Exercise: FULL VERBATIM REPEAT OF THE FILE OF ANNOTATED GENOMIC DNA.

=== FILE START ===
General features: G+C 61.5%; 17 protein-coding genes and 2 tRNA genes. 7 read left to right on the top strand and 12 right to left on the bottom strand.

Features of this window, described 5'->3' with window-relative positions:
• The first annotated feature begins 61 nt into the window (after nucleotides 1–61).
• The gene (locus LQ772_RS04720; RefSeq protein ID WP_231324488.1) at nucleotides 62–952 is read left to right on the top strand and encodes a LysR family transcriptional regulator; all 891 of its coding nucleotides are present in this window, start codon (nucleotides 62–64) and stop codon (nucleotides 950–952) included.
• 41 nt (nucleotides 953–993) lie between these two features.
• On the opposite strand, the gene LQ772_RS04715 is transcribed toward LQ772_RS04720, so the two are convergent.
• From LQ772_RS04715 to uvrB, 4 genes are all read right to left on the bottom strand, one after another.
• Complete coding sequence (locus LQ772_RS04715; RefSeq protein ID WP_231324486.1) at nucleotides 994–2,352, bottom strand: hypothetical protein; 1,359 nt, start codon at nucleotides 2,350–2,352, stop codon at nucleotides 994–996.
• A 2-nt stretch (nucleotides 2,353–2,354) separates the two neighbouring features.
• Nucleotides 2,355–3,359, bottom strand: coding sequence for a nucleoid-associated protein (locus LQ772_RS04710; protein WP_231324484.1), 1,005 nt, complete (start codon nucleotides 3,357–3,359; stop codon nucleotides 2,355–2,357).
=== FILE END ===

General features: G+C 61.5%; 17 protein-coding genes and 2 tRNA genes. 7 read left to right on the top strand and 12 right to left on the bottom strand.

Features of this window, described 5'->3' with window-relative positions:
• The first annotated feature begins 61 nt into the window (after nucleotides 1–61).
• The gene (locus LQ772_RS04720; RefSeq protein ID WP_231324488.1) at nucleotides 62–952 is read left to right on the top strand and encodes a LysR family transcriptional regulator; all 891 of its coding nucleotides are present in this window, start codon (nucleotides 62–64) and stop codon (nucleotides 950–952) included.
• 41 nt (nucleotides 953–993) lie between these two features.
• On the opposite strand, the gene LQ772_RS04715 is transcribed toward LQ772_RS04720, so the two are convergent.
• From LQ772_RS04715 to uvrB, 4 genes are all read right to left on the bottom strand, one after another.
• Complete coding sequence (locus LQ772_RS04715; RefSeq protein ID WP_231324486.1) at nucleotides 994–2,352, bottom strand: hypothetical protein; 1,359 nt, start codon at nucleotides 2,350–2,352, stop codon at nucleotides 994–996.
• A 2-nt stretch (nucleotides 2,353–2,354) separates the two neighbouring features.
• Nucleotides 2,355–3,359, bottom strand: coding sequence for a nucleoid-associated protein (locus LQ772_RS04710; protein WP_231324484.1), 1,005 nt, complete (start codon nucleotides 3,357–3,359; stop codon nucleotides 2,355–2,357).